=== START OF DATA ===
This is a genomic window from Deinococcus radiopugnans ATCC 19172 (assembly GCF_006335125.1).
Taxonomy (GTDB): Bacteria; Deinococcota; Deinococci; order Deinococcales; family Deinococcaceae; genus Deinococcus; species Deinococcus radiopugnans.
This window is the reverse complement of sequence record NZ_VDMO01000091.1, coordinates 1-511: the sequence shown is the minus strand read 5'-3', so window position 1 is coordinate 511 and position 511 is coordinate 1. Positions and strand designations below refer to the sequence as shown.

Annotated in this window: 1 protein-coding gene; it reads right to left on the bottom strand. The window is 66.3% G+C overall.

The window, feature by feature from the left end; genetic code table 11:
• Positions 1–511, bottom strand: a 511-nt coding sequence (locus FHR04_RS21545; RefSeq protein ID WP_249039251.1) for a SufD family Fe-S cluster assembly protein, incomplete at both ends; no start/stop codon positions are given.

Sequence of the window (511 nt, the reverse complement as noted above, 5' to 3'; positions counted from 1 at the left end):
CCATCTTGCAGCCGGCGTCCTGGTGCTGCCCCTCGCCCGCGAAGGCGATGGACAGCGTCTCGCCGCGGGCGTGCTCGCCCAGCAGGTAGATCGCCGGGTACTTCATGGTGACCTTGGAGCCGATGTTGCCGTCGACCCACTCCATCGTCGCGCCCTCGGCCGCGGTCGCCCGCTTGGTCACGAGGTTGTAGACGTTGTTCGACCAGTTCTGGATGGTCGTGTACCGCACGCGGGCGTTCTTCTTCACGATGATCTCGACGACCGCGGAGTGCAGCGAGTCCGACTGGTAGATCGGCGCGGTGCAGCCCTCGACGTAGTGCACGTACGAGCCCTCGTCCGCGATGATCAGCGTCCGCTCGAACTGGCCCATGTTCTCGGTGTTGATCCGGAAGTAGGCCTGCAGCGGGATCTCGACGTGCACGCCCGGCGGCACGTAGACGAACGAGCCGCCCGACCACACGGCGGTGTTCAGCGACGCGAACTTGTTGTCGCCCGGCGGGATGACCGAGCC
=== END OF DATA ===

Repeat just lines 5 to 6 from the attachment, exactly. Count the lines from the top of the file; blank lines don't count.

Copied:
The window, feature by feature from the left end; genetic code table 11:
• Positions 1–511, bottom strand: a 511-nt coding sequence (locus FHR04_RS21545; RefSeq protein ID WP_249039251.1) for a SufD family Fe-S cluster assembly protein, incomplete at both ends; no start/stop codon positions are given.